Scientific NameCyprinodon salinus
IdentificationSalt Creek pupfish, male, dorsal/frontal view. Photographed at Salt Creek, CA (Death Valley National Park), latitude: 36 deg 35' 29.86" N and longitude: 116 deg 59' 36.68" W. Date: 4/10/2009. Photo by Rian K. Long.Salt Creek pupfish, female. Photographed at Salt Creek, CA (Death Valley National Park). Date: 4/18/09. Photo by Dr. Cynthia S. Shroba, College of Southern Nevada.Salt Creek pupfish, male. Photographed at Salt Creek, CA (Death Valley National Park). Date: 4/18/09. Photo by Dr. Cynthia S. Shroba, College of Southern Nevada.Salt Creek pupfish, group. Photographed at Salt Creek, CA (Death Valley National Park). Date: 4/18/09. Photo by Dr. Cynthia S. Shroba, College of Southern Nevada.
- Small, deep bodied, max 63 mm TL, rarely > 50 mm TL
- Large eyes, terminal mouth, protrusible lips
- Small scales, absent from pre-orbital area
- Sexual dimorphism present: males deeper bodied with greater frontal arch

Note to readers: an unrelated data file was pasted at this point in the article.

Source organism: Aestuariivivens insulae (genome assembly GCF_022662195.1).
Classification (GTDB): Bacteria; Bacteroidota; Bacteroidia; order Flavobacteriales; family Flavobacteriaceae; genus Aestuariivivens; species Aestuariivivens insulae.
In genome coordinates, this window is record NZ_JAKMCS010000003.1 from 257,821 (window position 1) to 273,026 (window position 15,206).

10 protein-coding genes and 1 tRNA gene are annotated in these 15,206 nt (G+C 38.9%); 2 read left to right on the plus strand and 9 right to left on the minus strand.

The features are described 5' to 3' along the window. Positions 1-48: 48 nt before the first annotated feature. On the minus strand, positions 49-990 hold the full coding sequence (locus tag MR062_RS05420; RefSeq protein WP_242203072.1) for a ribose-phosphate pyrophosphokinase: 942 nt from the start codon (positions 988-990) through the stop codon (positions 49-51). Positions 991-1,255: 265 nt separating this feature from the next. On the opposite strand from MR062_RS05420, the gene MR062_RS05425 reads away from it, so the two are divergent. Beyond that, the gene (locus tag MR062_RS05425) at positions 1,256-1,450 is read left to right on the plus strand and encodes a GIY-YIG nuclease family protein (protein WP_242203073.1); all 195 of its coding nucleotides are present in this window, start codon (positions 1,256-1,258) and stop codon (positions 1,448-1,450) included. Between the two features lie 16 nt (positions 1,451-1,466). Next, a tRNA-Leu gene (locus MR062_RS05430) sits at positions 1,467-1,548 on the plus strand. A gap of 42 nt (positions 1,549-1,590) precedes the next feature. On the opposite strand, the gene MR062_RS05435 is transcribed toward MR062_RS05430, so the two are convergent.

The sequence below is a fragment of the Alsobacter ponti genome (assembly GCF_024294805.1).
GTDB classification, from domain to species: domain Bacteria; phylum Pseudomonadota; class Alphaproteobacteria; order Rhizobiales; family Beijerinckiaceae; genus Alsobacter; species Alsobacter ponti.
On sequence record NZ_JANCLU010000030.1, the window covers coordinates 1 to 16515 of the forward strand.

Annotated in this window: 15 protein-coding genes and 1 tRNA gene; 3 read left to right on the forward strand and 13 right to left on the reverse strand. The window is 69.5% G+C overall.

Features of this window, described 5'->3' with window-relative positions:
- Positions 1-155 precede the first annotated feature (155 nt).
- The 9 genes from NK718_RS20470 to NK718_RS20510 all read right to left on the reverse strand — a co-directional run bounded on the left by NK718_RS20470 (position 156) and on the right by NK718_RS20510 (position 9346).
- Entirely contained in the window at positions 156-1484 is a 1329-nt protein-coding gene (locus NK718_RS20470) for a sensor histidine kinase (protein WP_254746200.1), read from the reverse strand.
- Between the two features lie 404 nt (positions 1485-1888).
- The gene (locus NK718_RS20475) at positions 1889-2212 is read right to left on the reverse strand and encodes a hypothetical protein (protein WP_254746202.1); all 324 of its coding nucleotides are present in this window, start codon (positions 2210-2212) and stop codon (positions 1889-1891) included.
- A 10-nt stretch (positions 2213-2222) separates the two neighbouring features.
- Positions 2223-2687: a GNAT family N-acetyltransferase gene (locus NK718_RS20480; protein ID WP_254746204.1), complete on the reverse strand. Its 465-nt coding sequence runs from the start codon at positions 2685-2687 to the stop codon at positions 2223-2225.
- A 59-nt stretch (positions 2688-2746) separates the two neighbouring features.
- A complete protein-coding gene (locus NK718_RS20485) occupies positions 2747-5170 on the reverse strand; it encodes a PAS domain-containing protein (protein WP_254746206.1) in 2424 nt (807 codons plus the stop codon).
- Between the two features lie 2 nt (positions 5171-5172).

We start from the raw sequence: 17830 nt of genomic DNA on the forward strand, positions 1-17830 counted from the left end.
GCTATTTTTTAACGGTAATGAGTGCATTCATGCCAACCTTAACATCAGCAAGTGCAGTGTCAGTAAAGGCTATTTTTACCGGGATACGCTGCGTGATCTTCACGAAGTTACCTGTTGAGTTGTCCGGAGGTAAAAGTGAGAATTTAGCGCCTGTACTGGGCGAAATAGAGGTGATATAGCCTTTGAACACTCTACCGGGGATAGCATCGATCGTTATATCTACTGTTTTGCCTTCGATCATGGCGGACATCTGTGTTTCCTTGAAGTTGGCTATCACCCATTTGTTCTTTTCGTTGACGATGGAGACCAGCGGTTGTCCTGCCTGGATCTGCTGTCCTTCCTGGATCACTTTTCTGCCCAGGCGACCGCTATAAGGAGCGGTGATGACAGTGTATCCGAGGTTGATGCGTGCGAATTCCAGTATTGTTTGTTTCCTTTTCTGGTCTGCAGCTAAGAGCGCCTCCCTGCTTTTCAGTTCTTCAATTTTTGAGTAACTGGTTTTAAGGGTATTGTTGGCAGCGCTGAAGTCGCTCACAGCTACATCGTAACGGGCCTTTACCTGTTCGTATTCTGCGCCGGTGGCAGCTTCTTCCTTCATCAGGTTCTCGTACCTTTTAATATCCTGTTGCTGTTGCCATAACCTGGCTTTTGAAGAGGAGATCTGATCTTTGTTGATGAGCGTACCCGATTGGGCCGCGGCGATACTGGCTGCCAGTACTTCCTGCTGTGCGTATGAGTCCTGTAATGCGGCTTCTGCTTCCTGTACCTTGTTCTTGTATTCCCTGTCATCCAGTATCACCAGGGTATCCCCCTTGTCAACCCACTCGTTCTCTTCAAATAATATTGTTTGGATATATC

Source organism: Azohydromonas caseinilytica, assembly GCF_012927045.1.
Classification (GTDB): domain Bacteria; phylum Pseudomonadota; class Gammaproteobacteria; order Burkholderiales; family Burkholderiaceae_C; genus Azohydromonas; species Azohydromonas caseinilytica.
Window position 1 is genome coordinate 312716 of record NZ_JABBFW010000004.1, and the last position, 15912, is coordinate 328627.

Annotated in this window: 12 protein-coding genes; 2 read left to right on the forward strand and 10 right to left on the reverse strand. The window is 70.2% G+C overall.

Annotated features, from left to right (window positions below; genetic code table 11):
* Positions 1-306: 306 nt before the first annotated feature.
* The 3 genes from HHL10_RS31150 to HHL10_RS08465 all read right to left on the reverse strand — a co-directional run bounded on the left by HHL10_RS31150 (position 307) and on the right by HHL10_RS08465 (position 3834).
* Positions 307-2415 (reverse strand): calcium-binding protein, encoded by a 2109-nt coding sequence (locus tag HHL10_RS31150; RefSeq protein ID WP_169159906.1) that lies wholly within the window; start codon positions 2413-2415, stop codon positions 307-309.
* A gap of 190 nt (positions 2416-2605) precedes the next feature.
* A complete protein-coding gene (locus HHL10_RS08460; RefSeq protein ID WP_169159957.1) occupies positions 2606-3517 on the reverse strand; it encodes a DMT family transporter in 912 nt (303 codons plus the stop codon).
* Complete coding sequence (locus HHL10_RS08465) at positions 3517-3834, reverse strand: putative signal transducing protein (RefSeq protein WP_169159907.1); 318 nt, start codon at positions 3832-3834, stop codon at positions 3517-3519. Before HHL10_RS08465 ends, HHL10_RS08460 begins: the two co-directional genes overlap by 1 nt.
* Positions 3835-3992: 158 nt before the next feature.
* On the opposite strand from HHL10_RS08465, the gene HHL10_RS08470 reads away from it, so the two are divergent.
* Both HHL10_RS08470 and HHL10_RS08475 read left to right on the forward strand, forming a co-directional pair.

- Breeding males: iridescent purple back, deep blue sides with 5-8 broad vertical bands
- Breeding females: silvery brown, 4-8 vertical bars
- Fin rays: dorsal 8-11, anal 9-11, pectoral 14-17, caudal 15-19, pelvic 6
- Lateral line scales: 28-29
Salt Creek pupfish are found exclusively in the Salt Creek drainage of Death Valley. One 1.5 km section of stream is perennial and the amount of habitat available grows with increased rainfall. Conversely extreme rainfall events such as flash floods may result in high mortality rates. Salt Creek pupfish live primarily in an entrenched section of stream where pools are lined with plants and may be as deep as 2 m. They survive extreme changes in environment and live in water that ranges in temperature from near freezing to 40°C and may have salinities as high as 35 ppt. However, pupfish may be able to seek deep parts of pools that rarely exceed 28°C. Salt Creek pupfish feed mostly on algae and cyano-bacteria, but may also consume snails and crustaceans. They are capable of rapid re-colonization and populations may go through drastic changes in a matter or months. Salt Creek pupfish presumably increase population numbers by going through several generations in a year. Breeding habits in these fish are similar to those of the desert pupfish.
Links to Other ResearchN / A
Death Valley-Lower Amargosa Watershed
Please note, watersheds are at the USGS 8-digit Hydrologic Unit Code (HUC) scale, so they often include a lot of sub-watersheds. If a species occurs in any sub-watershed within the HUC, the species appears within the HUC. Link to an EPA page that shows HUCs.